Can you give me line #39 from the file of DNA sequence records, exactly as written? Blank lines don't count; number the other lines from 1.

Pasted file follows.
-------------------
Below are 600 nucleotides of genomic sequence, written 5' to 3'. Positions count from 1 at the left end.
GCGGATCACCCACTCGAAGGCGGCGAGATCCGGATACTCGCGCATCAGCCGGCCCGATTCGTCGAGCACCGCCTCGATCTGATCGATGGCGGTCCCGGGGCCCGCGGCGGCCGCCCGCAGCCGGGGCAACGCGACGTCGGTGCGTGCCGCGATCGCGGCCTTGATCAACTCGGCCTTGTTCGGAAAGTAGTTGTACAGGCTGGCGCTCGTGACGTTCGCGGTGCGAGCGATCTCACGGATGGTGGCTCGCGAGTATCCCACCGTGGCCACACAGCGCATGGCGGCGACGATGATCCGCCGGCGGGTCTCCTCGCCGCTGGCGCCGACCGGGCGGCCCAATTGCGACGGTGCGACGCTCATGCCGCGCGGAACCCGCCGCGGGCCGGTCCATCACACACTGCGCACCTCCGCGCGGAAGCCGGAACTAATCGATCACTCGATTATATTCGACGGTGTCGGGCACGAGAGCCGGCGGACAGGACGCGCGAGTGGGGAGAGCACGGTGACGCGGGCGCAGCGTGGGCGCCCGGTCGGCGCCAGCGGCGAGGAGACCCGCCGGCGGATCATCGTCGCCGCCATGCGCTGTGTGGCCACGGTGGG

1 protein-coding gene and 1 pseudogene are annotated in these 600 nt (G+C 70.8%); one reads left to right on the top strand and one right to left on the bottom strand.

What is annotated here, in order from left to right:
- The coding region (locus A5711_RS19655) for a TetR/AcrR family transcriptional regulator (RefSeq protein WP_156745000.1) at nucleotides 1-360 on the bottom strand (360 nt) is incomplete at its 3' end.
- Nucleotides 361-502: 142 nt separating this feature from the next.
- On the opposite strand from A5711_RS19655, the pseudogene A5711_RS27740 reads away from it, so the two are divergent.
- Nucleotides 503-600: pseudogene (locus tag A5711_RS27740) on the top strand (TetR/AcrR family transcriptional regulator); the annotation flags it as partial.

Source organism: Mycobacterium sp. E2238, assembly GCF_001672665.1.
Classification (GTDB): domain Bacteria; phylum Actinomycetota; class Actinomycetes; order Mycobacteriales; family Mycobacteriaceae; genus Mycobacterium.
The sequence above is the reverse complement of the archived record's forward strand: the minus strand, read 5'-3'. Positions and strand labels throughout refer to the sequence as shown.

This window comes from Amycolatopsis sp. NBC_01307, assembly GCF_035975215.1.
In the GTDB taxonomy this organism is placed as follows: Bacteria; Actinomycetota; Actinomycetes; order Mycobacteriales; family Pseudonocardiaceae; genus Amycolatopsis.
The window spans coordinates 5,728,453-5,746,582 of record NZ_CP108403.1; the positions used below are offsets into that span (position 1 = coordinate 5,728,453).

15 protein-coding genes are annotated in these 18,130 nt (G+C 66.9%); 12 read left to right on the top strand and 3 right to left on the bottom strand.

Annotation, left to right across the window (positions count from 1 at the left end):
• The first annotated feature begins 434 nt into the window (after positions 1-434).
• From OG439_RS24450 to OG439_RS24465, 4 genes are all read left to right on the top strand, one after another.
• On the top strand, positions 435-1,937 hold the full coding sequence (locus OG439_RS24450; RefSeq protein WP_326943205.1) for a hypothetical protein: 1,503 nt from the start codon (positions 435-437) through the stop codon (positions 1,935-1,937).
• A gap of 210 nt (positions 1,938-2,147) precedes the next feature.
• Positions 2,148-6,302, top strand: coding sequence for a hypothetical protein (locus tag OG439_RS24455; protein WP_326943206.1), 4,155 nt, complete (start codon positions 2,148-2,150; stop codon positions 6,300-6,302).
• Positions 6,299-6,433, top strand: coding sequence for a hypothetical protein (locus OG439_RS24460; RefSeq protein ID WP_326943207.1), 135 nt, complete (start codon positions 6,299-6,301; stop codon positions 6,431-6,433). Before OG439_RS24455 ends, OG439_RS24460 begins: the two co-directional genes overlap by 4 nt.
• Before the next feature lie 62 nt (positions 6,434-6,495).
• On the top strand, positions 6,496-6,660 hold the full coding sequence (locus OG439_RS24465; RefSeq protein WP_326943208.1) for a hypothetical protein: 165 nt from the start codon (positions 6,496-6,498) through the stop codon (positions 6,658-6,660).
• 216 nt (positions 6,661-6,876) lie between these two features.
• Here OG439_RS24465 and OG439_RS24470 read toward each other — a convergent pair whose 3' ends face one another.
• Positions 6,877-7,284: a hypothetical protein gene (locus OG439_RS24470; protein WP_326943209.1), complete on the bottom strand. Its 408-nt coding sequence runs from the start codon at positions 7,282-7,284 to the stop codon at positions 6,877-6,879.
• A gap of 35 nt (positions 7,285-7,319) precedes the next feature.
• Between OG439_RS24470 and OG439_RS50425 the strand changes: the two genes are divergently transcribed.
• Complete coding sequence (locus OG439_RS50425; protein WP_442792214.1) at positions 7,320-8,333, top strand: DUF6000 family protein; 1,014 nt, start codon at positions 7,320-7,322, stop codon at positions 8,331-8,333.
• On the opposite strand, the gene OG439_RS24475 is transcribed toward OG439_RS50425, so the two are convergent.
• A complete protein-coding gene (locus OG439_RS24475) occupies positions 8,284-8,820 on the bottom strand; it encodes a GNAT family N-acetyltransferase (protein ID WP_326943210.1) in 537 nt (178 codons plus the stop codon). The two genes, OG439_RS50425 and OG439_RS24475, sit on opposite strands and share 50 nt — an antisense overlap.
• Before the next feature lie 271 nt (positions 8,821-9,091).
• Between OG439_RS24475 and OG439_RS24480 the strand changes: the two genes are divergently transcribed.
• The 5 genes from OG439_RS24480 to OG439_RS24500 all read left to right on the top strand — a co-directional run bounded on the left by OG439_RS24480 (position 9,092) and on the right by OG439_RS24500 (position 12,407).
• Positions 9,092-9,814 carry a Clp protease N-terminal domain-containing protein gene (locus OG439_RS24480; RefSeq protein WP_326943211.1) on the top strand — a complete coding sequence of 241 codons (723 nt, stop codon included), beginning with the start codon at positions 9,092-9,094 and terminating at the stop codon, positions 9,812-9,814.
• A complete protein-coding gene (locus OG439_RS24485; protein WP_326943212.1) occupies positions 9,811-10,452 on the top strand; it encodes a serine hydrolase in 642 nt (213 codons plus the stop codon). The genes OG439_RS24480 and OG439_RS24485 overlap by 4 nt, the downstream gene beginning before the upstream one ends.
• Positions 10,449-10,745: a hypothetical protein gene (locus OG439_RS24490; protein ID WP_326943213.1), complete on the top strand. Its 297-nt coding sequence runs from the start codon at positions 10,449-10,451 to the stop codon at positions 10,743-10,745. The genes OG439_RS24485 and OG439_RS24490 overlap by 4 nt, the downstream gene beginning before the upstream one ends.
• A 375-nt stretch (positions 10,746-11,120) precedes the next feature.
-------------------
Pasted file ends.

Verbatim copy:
• A 375-nt stretch (positions 10,746-11,120) precedes the next feature.